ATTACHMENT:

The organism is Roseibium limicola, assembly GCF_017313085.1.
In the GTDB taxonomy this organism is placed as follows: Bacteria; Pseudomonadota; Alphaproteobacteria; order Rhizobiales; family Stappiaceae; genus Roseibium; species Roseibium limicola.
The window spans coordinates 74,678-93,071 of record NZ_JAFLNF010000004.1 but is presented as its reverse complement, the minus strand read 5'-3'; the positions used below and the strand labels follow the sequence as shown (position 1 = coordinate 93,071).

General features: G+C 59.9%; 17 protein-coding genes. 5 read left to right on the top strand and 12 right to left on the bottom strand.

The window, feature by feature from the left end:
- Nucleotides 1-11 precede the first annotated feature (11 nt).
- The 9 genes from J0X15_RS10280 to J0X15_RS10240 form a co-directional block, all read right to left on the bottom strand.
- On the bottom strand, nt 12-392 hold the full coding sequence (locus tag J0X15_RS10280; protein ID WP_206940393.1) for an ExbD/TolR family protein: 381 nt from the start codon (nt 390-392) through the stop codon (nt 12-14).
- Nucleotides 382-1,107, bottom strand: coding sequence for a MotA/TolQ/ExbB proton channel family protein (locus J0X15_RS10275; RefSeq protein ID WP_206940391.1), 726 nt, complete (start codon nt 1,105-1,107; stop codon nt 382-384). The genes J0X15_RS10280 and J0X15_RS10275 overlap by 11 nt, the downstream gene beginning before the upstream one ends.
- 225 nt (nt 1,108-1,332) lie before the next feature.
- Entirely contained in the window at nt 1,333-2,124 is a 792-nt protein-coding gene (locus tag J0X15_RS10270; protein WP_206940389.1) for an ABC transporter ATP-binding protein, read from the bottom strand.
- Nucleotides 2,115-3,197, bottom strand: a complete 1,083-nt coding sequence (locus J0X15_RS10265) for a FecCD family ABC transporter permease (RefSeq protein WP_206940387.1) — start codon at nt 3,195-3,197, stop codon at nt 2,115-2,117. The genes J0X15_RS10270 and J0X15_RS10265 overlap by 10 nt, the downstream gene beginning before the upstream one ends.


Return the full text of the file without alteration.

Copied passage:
The organism is Roseibium limicola, assembly GCF_017313085.1.
In the GTDB taxonomy this organism is placed as follows: Bacteria; Pseudomonadota; Alphaproteobacteria; order Rhizobiales; family Stappiaceae; genus Roseibium; species Roseibium limicola.
The window spans coordinates 74,678-93,071 of record NZ_JAFLNF010000004.1 but is presented as its reverse complement, the minus strand read 5'-3'; the positions used below and the strand labels follow the sequence as shown (position 1 = coordinate 93,071).

General features: G+C 59.9%; 17 protein-coding genes. 5 read left to right on the top strand and 12 right to left on the bottom strand.

The window, feature by feature from the left end:
- Nucleotides 1-11 precede the first annotated feature (11 nt).
- The 9 genes from J0X15_RS10280 to J0X15_RS10240 form a co-directional block, all read right to left on the bottom strand.
- On the bottom strand, nt 12-392 hold the full coding sequence (locus tag J0X15_RS10280; protein ID WP_206940393.1) for an ExbD/TolR family protein: 381 nt from the start codon (nt 390-392) through the stop codon (nt 12-14).
- Nucleotides 382-1,107, bottom strand: coding sequence for a MotA/TolQ/ExbB proton channel family protein (locus J0X15_RS10275; RefSeq protein ID WP_206940391.1), 726 nt, complete (start codon nt 1,105-1,107; stop codon nt 382-384). The genes J0X15_RS10280 and J0X15_RS10275 overlap by 11 nt, the downstream gene beginning before the upstream one ends.
- 225 nt (nt 1,108-1,332) lie before the next feature.
- Entirely contained in the window at nt 1,333-2,124 is a 792-nt protein-coding gene (locus tag J0X15_RS10270; protein WP_206940389.1) for an ABC transporter ATP-binding protein, read from the bottom strand.
- Nucleotides 2,115-3,197, bottom strand: a complete 1,083-nt coding sequence (locus J0X15_RS10265) for a FecCD family ABC transporter permease (RefSeq protein WP_206940387.1) — start codon at nt 3,195-3,197, stop codon at nt 2,115-2,117. The genes J0X15_RS10270 and J0X15_RS10265 overlap by 10 nt, the downstream gene beginning before the upstream one ends.